Loosely planned courtyard house of C18 with grander front fixed to north wing.  Two and a half storeys.  Roughcast.  Hipped stone tile roof, half hipped to north.  East front 1+3 windows.  Small pediment with urn-finials in centre of three window bay, contains attic occulus.  Venetian window below.  Late glazing in sash windows, flush framed.  Projecting central porch, mostly glazed, with slender fluted Doric colonettes to moulded cornice hoods.  Two and a half storey extension to west.  Three bays with attached brick wing.

The document also indicates that the former coach house (the Church Hall at the top of Vicarage Lane) and the stable cottages that were once next to it were also possibly attached to the Old Rectory. Oh, and the garden wall has a separate listing:

Probably early C19th.  Only that section facing Vicarage Lane.  About 90 yards.  

 And will probably cost a fortune to maintain!

Tuesday, 17 July 2012

Setting the Foundations

The Old Rectory: Front View

 It was around Easter time that we heard it was on the market.  The home of a marketing company for many years, the partners had been trying to let it as a business but with no success.  My friend, B, emailed me on a Thursday morning to say it was up for sale.  I emailed S: 'The Old Rectory is on the market.  Should we get the details?'  His answer was almost immediate.  I went straight to the estate agents and looked around the house that afternoon.  It needs about £150k spent on it, I was advised.  But to my untrained eyes, it seemed reasonably sound, just in need of some patching up and decorating in places.  Of course, there was no bathroom but, being a business, it had five loos.  There was a sort of kitchen at the back with a dishwasher but no cooker.  The window sills looked in need of replacement in places and who knows what the roof was like.

The Old Rectory: North Wing
And it wasn't just one house but three.  With this to the right hand side.  And another similar building to the left.  But the rooms at the front (Georgian?) were beautifully proportioned, light and bright, with tall ceilings and simple elegance.  A flagstone corridor bisects the two 'houses' at the back with a series of rooms on the left and a future kitchen on the right.  Upstairs was a confusing jumble of staircases and rooms, fireplaces and cupboards.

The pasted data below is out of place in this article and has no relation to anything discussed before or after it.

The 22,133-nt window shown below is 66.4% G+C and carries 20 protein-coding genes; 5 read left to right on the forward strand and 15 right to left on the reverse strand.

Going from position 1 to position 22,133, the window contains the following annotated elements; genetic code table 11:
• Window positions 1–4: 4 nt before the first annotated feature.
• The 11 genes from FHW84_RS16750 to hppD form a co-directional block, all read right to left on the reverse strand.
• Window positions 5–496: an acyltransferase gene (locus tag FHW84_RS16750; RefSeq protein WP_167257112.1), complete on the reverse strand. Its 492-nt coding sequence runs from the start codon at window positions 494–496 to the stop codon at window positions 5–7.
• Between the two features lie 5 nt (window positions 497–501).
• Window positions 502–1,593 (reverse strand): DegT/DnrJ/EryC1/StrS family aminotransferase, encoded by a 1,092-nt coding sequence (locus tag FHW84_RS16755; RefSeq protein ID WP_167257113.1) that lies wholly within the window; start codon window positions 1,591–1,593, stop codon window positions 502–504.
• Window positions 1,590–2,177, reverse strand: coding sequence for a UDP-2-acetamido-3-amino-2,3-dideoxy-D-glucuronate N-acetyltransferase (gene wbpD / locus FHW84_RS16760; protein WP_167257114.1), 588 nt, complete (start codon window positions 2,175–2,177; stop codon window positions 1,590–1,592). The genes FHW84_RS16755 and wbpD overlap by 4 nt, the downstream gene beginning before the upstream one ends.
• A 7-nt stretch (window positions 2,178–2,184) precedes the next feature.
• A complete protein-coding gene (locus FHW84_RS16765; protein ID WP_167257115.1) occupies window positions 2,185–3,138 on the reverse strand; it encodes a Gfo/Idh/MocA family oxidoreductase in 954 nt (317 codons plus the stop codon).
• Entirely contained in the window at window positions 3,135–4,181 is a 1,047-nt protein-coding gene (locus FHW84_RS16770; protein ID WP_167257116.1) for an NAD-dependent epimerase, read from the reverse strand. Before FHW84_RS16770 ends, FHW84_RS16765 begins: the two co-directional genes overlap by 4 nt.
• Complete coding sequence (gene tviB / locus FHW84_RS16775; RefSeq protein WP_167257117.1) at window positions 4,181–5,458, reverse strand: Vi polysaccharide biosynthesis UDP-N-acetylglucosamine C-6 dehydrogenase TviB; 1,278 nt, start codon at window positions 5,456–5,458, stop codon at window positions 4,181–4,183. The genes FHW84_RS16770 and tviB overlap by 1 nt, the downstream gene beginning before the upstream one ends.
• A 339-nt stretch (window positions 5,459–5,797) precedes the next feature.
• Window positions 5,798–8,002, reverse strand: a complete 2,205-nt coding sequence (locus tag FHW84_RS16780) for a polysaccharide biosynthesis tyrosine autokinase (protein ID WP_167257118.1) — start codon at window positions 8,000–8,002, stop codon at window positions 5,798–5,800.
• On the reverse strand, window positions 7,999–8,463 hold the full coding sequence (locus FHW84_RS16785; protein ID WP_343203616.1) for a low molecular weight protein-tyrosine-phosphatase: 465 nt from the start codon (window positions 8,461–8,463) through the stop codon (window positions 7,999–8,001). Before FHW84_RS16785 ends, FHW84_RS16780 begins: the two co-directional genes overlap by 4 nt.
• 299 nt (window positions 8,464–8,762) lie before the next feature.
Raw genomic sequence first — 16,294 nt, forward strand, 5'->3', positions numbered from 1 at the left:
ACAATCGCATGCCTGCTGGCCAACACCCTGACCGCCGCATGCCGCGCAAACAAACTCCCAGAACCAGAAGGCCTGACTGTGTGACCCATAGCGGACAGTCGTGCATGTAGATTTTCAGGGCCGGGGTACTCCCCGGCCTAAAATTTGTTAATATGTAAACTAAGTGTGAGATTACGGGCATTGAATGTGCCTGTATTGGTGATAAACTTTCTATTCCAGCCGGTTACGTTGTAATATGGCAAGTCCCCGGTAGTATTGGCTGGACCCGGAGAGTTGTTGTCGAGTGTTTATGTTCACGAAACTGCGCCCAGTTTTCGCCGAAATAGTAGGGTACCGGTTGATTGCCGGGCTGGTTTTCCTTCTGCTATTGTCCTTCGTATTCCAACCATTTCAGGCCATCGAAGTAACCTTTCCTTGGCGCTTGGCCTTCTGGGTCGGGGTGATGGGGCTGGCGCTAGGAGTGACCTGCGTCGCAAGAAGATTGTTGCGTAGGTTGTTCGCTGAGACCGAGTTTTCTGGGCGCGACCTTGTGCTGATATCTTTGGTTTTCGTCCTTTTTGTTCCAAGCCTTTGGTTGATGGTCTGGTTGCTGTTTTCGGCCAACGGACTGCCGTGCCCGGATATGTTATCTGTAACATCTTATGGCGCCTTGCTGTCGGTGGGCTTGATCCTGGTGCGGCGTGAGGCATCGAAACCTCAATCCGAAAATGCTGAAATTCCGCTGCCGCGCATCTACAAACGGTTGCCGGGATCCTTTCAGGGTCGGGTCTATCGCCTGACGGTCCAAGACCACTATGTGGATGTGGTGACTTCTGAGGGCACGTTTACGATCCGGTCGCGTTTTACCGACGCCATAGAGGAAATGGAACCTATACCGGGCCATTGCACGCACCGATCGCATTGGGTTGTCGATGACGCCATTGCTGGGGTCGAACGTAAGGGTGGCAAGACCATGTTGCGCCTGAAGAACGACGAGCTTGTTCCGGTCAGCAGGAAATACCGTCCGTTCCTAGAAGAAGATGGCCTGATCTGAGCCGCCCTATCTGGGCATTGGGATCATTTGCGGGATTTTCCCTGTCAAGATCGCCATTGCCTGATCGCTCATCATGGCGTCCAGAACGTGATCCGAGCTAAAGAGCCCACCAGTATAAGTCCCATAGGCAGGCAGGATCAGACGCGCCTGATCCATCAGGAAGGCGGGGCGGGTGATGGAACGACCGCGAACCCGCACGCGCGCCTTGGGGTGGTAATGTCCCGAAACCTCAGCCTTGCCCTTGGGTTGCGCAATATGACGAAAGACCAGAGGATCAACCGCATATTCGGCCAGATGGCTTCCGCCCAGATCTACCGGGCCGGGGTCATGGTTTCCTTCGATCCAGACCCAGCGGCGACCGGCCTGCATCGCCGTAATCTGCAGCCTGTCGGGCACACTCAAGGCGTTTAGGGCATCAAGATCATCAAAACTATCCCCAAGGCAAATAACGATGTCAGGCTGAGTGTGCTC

S came down to see it the next day and we put in a bid.  However, we had two houses to sell.  My house, over the road from the Old Rectory, where my mother lives and S's house in Staverton, Northamptonshire, a beautiful 17th Century cottage that it will break our hearts to leave.  But we could see the Old Rectory being our grand design and, perhaps, an eventual exit route from the stressful working world that we both inhabit.  We had thoughts of B&B, a rented top floor, small weddings, letting the house out for TV and cinema, cookery evenings.  Our imaginations ran riot.

But there was another bid in the frame.  And this bidder had a buyer.  We graciously shrugged and moved on.

A month or so later, the estate agent rang.  By a quirk of fate, S was at home and took the call.  The bidder had lost their buyer, were we still interested?  We were.  But then there was another buyer, who was bidding and then the original buyer reappeared with another bid.  We moved hastily, secured the money by remortgaging both properties and our bid was accepted.  And that's the start of the story.  We hope.  Solicitors are on stand-by, mortgage applications are going through, houses are yet to sell or be let, permission is awaited for the Old Rectory to become a home once again.

And this blog will be my record of our renovation project, detailing the ups and downs, the triumphs, the rows and, hopefully, the revitalisation of this building into a much loved home.  I hope you'll join me on this journey.  There is lots to discover about the house, about renovation and about ourselves.